It took some time to warm up, but the courtroom duel between James Lewis QC and Professor Mark Feldstein of Maryland University laid bare some fundamental issues for journalists. Both were appearing at the Old Bailey, London: Lewis making the case for the US government that Julian Assange should be extradited; Feldstein, called as an expert witness to explain how journalists work.
Lewis has been at the bar for more than 30 years, and promotes his services with the strapline: “a charming man with a mega brain”.
By way of trying to demolish the testimony and reputation of his opponent, he deployed a classic barrister’s technique. He asked a series of apparently simple questions that led the witness into a trap from which there is no escape without undermining their own evidence. Or at least, that was clearly his hope.
Lewis: “Is it your view Professor, that journalists are above the law”.
Feldstein: “No, sir, it is not”.
Lewis: “And is it your view that a journalist should be allowed to hack someone's computer to unearth private matters, or burgle their home?”
Feldstein: “No it is not my view”.
Lewis: “So if a journalist helps someone to burgle a home or hack a computer to obtain information, can we agree that they have clearly broken the law?”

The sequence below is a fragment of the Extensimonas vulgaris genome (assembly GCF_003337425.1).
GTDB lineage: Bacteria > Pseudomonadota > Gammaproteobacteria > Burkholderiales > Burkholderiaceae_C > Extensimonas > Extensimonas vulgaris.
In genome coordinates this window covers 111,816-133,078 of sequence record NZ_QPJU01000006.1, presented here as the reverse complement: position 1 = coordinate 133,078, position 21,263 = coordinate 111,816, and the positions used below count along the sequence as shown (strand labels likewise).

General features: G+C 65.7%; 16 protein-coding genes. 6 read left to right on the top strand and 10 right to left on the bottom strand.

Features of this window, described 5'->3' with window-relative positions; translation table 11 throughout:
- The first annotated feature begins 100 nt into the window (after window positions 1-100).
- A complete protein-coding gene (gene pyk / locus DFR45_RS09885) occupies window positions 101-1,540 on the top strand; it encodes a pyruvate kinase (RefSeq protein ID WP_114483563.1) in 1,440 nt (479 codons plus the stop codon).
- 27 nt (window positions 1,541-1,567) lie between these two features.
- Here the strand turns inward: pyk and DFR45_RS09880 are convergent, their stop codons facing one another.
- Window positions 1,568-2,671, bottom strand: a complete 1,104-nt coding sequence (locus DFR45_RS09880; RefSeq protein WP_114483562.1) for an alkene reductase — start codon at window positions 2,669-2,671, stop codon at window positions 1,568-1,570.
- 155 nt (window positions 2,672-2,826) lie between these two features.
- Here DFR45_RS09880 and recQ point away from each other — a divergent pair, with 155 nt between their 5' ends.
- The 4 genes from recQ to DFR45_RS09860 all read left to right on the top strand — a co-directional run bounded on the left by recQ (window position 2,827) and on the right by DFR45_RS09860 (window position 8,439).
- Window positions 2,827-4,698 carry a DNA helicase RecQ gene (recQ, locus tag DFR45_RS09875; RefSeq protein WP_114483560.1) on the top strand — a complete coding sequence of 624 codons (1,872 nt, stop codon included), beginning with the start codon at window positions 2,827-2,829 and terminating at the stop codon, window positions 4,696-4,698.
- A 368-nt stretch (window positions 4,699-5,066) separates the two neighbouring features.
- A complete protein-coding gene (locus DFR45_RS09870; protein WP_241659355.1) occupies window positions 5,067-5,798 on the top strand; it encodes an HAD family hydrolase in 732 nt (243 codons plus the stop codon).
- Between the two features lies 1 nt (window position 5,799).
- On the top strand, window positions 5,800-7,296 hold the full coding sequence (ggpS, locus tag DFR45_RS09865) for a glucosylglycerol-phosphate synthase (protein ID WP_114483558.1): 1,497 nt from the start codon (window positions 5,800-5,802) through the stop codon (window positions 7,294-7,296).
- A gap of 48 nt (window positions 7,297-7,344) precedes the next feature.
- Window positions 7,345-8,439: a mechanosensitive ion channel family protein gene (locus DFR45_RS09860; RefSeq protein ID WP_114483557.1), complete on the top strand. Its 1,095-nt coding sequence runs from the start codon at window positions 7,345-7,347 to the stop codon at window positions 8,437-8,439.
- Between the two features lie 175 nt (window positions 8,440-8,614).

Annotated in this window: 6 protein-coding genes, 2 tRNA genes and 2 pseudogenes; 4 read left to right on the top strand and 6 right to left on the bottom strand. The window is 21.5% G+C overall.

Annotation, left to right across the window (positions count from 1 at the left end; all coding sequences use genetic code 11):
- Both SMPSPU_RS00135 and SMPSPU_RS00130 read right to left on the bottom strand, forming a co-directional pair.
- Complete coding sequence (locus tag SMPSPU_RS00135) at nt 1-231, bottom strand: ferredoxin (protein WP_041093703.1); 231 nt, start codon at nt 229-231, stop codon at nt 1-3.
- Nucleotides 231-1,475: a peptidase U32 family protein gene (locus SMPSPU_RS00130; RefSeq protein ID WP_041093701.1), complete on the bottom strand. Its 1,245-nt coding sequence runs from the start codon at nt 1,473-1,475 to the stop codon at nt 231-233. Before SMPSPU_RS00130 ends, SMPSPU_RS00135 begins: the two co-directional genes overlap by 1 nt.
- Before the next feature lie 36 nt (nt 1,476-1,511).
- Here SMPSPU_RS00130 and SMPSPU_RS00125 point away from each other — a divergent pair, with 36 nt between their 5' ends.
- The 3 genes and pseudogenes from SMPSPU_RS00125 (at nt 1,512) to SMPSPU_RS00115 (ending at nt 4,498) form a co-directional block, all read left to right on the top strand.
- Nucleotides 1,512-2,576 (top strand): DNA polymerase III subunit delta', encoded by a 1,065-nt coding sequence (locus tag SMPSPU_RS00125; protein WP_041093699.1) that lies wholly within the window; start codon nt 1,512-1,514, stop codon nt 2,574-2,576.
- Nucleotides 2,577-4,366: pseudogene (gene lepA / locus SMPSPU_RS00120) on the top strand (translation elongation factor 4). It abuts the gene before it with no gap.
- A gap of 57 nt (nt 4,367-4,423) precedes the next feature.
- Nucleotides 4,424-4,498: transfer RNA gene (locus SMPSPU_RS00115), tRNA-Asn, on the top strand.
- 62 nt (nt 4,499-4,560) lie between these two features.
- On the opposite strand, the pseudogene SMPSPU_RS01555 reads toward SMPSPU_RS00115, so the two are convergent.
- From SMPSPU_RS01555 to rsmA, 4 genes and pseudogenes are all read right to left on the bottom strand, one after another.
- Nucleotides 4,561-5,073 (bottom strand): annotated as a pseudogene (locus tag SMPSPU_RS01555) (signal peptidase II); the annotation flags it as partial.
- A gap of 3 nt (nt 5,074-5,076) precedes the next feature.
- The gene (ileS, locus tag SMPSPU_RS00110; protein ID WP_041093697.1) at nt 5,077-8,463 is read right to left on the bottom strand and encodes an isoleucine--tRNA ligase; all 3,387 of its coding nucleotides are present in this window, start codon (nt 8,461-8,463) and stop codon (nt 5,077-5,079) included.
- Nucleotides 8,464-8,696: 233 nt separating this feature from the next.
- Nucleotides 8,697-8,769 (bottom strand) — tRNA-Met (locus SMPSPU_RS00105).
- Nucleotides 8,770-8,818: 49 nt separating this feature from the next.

Feldstein, after a pause: “It depends on the details, that is where it gets a bit squishy.”
Whether that was quite the denouement Lewis hoped for was unclear, but from Feldstein’s earlier evidence, it was clear how fundamental this point is to reporting. Feldstein described how, during his own distinguished career as a journalist he had frequently been in receipt of leaked material. He said that helping a source to remove material undetected and disguising their part in doing so was ‘standard operating procedure for journalists’ and something he taught his own journalism students.
A moment or two later, the advocate tried a similar manoeuvre.
Lewis: “Will you agree with me Professor, that there are some secrets that a state is entitled to keep? – troop movements in time or war and the nuclear codes, for example?”
Feldstein: “Of course”.
Lewis: “So if someone tries to steal details of troop movements during war, or the nuclear codes, or material that could put people at risk, if is reasonable to consider that a crime”.
The video link over which Feldstein was speaking left this point slightly lost – although Lewis’ rhetorical sleight of hand was clear. The first two instances are unequivocal cases, the third a significantly more conjectural catch all.
Feldstein came back strongly. “If you criminalise news gathering, you are criminalising journalism. It is a moral duty for journalists to protect sources. Many have gone to jail to protect that principle.” The professor went on to say that he thought the US government could, with this case, be trying to create precedents that would allow it to pursue other members of the news media.